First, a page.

Feb 7, 2008
Synthesis of silver nanocubes in home microwave oven
Using polymers as molecular templates to organize and synthesize nanomaterials is an attractive principle for making inexpensive microelectronics. The polymer matrix serves as a mediator to form the structure and as a binder for easy processing. Recently, Saraf’s lab at the University of Nebraska-Lincoln has synthesized monodispersed nanoparticles templated on polymers (Langmuir 2006), aligned nanoparticles in the form of necklaces on a polymer chain that exhibit electron transport at a sensitivity of a single electron charging (Advanced Materials 2008) and organized nanoparticles by self-assembly on polymers to make an electronic skin with a sensitivity on par with the human finger (Science 2006).
In this report, Kundu et al. describe a one-step process to make nanocubes by simply heating a mixture of polymer solution, a nucleating agent and salt in a home microwave oven for less than two minutes. Using a simple salt of silver and ~5 nm gold nanoparticles as the nucleating agent in an aqueous solution of sulphonated polystyrene, the team demonstrated the synthesis of 300–400 nm metal nanocubes. The key discovery was the realization that the polymer matrix controls the growth of the crystal in a specific crystallographic direction during microwave heating to obtain single crystalline particles.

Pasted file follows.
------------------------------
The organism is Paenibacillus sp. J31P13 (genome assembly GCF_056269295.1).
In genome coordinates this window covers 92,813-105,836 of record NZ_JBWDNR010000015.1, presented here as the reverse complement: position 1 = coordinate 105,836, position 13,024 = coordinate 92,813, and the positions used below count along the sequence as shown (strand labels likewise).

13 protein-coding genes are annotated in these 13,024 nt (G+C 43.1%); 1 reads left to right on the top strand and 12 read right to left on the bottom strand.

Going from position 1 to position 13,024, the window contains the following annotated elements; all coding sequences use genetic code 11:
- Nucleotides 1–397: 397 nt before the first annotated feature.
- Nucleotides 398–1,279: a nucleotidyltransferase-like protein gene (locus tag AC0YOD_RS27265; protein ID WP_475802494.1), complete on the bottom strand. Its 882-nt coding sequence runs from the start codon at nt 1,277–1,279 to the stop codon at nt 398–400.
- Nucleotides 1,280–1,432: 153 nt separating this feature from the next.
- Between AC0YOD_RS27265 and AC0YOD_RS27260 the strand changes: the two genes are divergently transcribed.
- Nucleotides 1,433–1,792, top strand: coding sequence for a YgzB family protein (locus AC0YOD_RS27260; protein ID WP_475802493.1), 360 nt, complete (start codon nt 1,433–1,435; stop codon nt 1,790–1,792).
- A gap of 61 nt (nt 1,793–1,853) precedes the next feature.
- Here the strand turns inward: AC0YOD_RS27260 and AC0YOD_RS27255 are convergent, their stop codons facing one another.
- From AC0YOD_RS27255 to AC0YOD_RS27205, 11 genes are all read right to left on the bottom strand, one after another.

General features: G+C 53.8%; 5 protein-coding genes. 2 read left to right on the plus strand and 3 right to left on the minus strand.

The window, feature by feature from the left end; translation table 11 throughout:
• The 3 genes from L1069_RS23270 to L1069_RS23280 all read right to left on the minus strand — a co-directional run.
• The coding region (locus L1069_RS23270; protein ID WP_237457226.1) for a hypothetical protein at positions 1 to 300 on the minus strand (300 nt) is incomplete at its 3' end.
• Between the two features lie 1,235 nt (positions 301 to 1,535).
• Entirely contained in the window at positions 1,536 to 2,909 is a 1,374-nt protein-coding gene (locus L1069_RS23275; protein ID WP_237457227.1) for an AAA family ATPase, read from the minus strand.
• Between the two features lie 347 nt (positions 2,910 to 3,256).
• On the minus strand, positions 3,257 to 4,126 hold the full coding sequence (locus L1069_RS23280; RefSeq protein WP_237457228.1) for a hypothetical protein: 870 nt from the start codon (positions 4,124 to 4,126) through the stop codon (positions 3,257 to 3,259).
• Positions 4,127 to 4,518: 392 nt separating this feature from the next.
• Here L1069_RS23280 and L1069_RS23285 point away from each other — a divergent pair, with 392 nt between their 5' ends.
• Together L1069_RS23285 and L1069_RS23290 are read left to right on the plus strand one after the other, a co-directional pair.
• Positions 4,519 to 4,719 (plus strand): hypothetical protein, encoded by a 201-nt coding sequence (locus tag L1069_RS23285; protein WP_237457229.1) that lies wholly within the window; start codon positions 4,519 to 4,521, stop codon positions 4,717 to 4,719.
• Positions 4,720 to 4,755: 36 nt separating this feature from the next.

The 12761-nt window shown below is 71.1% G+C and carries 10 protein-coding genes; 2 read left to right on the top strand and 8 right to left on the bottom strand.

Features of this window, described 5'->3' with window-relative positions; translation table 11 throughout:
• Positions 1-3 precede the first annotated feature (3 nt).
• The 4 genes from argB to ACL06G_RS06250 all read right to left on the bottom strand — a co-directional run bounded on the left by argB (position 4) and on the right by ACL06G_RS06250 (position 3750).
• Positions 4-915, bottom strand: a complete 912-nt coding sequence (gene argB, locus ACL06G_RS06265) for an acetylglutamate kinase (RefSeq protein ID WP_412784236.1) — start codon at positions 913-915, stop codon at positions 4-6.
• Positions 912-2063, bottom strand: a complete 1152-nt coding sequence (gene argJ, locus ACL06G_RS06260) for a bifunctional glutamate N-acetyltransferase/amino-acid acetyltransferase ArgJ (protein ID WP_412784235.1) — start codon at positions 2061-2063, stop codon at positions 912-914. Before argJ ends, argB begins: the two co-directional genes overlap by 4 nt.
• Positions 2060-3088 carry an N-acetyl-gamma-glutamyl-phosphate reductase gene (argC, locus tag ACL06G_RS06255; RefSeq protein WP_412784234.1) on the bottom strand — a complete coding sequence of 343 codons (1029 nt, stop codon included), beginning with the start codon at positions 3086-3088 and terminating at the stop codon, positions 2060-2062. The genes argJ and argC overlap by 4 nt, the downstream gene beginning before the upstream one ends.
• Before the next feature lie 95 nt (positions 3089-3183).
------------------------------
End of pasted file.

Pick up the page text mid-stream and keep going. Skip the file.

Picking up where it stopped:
The process seems to have broad application. For example, preliminary results indicate that it is possible to synthesize triangular and hexagonal prisms of gold with a similar strategy. These faceted nanoparticles will add to the plethora of nanoparticle-based applications being developed for electronics and biology. The high curvature at the edges of faceted nanostructures, for example, can enhance catalytic activity of the particle or provide pinning of the magnetic domains to attain higher coercivity magnetic material at the nanoscale for ultrahigh density storage media.
The key to future development is in creating other chemistries involving different polymers to further increase the breadth of this technique.
About the author
Ravi Saraf is a professor at the department of chemical and biomolecular engineering, University of Nebraska-Lincoln, USA. Dr Subrata Kundu is currently working as a postdoctoral researcher at Texas A&M University, College Station, Texas, USA.